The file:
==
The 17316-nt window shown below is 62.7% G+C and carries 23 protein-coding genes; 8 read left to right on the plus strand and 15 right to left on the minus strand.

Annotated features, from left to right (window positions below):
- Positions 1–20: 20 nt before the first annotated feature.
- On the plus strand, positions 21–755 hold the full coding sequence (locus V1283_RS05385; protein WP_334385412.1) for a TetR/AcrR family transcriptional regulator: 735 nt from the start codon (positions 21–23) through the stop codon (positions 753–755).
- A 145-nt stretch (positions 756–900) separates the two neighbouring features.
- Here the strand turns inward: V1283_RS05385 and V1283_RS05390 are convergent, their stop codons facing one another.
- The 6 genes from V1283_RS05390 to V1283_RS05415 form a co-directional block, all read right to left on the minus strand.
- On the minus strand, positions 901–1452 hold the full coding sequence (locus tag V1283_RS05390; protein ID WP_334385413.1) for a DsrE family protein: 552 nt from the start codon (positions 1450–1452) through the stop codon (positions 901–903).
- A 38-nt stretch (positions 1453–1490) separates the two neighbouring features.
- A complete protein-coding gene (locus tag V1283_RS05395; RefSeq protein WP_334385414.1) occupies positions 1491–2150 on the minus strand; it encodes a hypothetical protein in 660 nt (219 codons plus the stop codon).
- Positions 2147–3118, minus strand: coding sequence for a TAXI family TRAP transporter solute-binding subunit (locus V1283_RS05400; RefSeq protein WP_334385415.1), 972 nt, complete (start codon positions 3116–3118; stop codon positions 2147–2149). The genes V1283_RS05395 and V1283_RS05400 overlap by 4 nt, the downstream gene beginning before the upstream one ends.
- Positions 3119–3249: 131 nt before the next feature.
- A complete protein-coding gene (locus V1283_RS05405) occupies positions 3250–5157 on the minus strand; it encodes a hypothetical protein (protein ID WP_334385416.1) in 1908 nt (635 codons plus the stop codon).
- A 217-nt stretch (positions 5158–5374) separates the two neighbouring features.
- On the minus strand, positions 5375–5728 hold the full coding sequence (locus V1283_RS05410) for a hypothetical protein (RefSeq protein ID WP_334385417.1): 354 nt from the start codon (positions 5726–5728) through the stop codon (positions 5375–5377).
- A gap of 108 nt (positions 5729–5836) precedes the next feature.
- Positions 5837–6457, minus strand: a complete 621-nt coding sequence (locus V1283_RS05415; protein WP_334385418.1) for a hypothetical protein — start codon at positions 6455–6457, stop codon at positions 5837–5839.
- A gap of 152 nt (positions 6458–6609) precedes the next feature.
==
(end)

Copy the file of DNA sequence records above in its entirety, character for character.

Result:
The 17316-nt window shown below is 62.7% G+C and carries 23 protein-coding genes; 8 read left to right on the plus strand and 15 right to left on the minus strand.

Annotated features, from left to right (window positions below):
- Positions 1–20: 20 nt before the first annotated feature.
- On the plus strand, positions 21–755 hold the full coding sequence (locus V1283_RS05385; protein WP_334385412.1) for a TetR/AcrR family transcriptional regulator: 735 nt from the start codon (positions 21–23) through the stop codon (positions 753–755).
- A 145-nt stretch (positions 756–900) separates the two neighbouring features.
- Here the strand turns inward: V1283_RS05385 and V1283_RS05390 are convergent, their stop codons facing one another.
- The 6 genes from V1283_RS05390 to V1283_RS05415 form a co-directional block, all read right to left on the minus strand.
- On the minus strand, positions 901–1452 hold the full coding sequence (locus tag V1283_RS05390; protein ID WP_334385413.1) for a DsrE family protein: 552 nt from the start codon (positions 1450–1452) through the stop codon (positions 901–903).
- A 38-nt stretch (positions 1453–1490) separates the two neighbouring features.
- A complete protein-coding gene (locus tag V1283_RS05395; RefSeq protein WP_334385414.1) occupies positions 1491–2150 on the minus strand; it encodes a hypothetical protein in 660 nt (219 codons plus the stop codon).
- Positions 2147–3118, minus strand: coding sequence for a TAXI family TRAP transporter solute-binding subunit (locus V1283_RS05400; RefSeq protein WP_334385415.1), 972 nt, complete (start codon positions 3116–3118; stop codon positions 2147–2149). The genes V1283_RS05395 and V1283_RS05400 overlap by 4 nt, the downstream gene beginning before the upstream one ends.
- Positions 3119–3249: 131 nt before the next feature.
- A complete protein-coding gene (locus V1283_RS05405) occupies positions 3250–5157 on the minus strand; it encodes a hypothetical protein (protein ID WP_334385416.1) in 1908 nt (635 codons plus the stop codon).
- A 217-nt stretch (positions 5158–5374) separates the two neighbouring features.
- On the minus strand, positions 5375–5728 hold the full coding sequence (locus V1283_RS05410) for a hypothetical protein (RefSeq protein ID WP_334385417.1): 354 nt from the start codon (positions 5726–5728) through the stop codon (positions 5375–5377).
- A gap of 108 nt (positions 5729–5836) precedes the next feature.
- Positions 5837–6457, minus strand: a complete 621-nt coding sequence (locus V1283_RS05415; protein WP_334385418.1) for a hypothetical protein — start codon at positions 6455–6457, stop codon at positions 5837–5839.
- A gap of 152 nt (positions 6458–6609) precedes the next feature.